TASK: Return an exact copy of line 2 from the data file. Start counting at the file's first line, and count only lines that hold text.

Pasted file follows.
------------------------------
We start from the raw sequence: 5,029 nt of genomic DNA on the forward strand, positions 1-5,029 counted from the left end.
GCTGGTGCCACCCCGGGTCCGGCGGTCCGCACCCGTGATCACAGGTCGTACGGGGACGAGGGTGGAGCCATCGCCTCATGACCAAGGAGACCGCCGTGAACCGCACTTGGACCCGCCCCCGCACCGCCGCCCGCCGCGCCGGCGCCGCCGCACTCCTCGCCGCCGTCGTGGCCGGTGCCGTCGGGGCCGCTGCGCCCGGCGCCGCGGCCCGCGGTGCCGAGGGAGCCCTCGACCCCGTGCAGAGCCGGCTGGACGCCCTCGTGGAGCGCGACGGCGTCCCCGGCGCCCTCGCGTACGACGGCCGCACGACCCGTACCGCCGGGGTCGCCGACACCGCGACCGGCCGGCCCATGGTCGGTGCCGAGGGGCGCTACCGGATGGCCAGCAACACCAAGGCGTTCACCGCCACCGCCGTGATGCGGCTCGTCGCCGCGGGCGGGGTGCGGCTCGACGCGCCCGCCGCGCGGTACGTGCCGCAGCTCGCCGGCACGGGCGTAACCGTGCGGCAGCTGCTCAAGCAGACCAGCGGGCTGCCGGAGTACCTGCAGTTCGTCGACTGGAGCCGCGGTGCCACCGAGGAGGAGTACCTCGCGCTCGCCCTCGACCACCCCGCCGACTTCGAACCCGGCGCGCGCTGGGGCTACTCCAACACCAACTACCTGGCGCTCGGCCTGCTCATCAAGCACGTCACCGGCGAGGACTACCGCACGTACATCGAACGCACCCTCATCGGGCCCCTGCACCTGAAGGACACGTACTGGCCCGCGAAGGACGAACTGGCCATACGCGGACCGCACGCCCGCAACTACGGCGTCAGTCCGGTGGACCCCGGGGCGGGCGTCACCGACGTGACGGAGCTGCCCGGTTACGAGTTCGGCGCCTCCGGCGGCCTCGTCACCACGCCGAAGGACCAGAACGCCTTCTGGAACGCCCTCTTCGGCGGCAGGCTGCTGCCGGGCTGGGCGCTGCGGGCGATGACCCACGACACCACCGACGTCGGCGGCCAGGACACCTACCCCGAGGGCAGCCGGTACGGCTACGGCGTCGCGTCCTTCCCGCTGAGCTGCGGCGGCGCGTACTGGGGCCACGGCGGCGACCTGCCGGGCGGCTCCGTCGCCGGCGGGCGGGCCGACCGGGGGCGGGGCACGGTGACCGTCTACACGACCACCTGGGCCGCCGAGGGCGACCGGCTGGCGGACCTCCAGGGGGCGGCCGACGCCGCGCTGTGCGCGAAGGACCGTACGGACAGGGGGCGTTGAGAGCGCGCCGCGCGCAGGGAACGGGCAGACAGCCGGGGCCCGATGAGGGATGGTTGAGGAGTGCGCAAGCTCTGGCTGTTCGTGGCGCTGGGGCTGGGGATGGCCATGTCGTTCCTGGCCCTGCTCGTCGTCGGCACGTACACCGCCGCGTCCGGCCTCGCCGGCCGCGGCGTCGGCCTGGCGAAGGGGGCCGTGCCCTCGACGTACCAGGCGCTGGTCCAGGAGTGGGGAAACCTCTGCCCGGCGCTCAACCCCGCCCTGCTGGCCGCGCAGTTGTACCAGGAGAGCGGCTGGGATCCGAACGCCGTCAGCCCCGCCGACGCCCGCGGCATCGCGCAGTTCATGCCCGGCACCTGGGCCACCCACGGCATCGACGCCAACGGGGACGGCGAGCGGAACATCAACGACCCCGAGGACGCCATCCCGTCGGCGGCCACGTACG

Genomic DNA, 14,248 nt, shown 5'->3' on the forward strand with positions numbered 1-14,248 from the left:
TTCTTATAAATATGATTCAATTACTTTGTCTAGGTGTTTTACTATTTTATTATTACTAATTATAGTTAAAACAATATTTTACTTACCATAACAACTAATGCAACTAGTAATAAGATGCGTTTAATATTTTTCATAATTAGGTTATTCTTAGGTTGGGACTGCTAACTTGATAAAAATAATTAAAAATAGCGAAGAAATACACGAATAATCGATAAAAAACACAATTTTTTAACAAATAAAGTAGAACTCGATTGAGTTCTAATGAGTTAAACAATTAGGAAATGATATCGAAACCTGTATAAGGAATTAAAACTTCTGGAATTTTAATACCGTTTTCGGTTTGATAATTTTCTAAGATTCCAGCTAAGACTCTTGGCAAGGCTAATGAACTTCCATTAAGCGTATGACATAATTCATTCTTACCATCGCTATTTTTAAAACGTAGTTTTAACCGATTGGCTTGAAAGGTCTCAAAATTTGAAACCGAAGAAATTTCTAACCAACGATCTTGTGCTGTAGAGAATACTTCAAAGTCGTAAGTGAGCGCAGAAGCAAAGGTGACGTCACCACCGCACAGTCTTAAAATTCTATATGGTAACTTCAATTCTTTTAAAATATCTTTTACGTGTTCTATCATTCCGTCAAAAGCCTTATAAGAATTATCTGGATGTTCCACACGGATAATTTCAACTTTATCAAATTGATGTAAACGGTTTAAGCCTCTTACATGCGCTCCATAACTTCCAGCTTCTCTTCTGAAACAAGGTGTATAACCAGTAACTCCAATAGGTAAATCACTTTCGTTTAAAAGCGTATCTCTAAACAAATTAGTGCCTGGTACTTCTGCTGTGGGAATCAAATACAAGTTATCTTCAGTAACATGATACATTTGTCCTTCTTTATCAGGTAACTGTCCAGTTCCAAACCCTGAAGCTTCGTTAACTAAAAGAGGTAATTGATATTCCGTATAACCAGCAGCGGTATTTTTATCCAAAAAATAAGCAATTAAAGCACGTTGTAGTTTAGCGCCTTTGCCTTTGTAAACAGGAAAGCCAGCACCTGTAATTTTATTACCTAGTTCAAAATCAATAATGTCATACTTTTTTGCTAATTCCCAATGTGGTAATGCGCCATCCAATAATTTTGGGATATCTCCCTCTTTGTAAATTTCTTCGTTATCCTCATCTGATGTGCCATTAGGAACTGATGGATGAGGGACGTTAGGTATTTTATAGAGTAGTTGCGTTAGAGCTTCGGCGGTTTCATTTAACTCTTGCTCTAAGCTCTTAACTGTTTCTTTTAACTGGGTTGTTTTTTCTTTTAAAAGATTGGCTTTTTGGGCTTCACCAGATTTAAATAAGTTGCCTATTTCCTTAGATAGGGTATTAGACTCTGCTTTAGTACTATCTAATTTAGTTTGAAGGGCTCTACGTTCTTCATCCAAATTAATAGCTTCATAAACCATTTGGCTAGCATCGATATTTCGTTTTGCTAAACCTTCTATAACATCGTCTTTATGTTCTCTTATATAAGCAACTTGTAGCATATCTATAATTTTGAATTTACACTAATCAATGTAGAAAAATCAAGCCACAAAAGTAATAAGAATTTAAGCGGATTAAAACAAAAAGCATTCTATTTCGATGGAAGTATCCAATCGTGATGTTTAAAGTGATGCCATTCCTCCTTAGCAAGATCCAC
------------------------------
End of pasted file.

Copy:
GCTGGTGCCACCCCGGGTCCGGCGGTCCGCACCCGTGATCACAGGTCGTACGGGGACGAGGGTGGAGCCATCGCCTCATGACCAAGGAGACCGCCGTGAACCGCACTTGGACCCGCCCCCGCACCGCCGCCCGCCGCGCCGGCGCCGCCGCACTCCTCGCCGCCGTCGTGGCCGGTGCCGTCGGGGCCGCTGCGCCCGGCGCCGCGGCCCGCGGTGCCGAGGGAGCCCTCGACCCCGTGCAGAGCCGGCTGGACGCCCTCGTGGAGCGCGACGGCGTCCCCGGCGCCCTCGCGTACGACGGCCGCACGACCCGTACCGCCGGGGTCGCCGACACCGCGACCGGCCGGCCCATGGTCGGTGCCGAGGGGCGCTACCGGATGGCCAGCAACACCAAGGCGTTCACCGCCACCGCCGTGATGCGGCTCGTCGCCGCGGGCGGGGTGCGGCTCGACGCGCCCGCCGCGCGGTACGTGCCGCAGCTCGCCGGCACGGGCGTAACCGTGCGGCAGCTGCTCAAGCAGACCAGCGGGCTGCCGGAGTACCTGCAGTTCGTCGACTGGAGCCGCGGTGCCACCGAGGAGGAGTACCTCGCGCTCGCCCTCGACCACCCCGCCGACTTCGAACCCGGCGCGCGCTGGGGCTACTCCAACACCAACTACCTGGCGCTCGGCCTGCTCATCAAGCACGTCACCGGCGAGGACTACCGCACGTACATCGAACGCACCCTCATCGGGCCCCTGCACCTGAAGGACACGTACTGGCCCGCGAAGGACGAACTGGCCATACGCGGACCGCACGCCCGCAACTACGGCGTCAGTCCGGTGGACCCCGGGGCGGGCGTCACCGACGTGACGGAGCTGCCCGGTTACGAGTTCGGCGCCTCCGGCGGCCTCGTCACCACGCCGAAGGACCAGAACGCCTTCTGGAACGCCCTCTTCGGCGGCAGGCTGCTGCCGGGCTGGGCGCTGCGGGCGATGACCCACGACACCACCGACGTCGGCGGCCAGGACACCTACCCCGAGGGCAGCCGGTACGGCTACGGCGTCGCGTCCTTCCCGCTGAGCTGCGGCGGCGCGTACTGGGGCCACGGCGGCGACCTGCCGGGCGGCTCCGTCGCCGGCGGGCGGGCCGACCGGGGGCGGGGCACGGTGACCGTCTACACGACCACCTGGGCCGCCGAGGGCGACCGGCTGGCGGACCTCCAGGGGGCGGCCGACGCCGCGCTGTGCGCGAAGGACCGTACGGACAGGGGGCGTTGAGAGCGCGCCGCGCGCAGGGAACGGGCAGACAGCCGGGGCCCGATGAGGGATGGTTGAGGAGTGCGCAAGCTCTGGCTGTTCGTGGCGCTGGGGCTGGGGATGGCCATGTCGTTCCTGGCCCTGCTCGTCGTCGGCACGTACACCGCCGCGTCCGGCCTCGCCGGCCGCGGCGTCGGCCTGGCGAAGGGGGCCGTGCCCTCGACGTACCAGGCGCTGGTCCAGGAGTGGGGAAACCTCTGCCCGGCGCTCAACCCCGCCCTGCTGGCCGCGCAGTTGTACCAGGAGAGCGGCTGGGATCCGAACGCCGTCAGCCCCGCCGACGCCCGCGGCATCGCGCAGTTCATGCCCGGCACCTGGGCCACCCACGGCATCGACGCCAACGGGGACGGCGAGCGGAACATCAACGACCCCGAGGACGCCATCCCGTCGGCGGCCACGTACG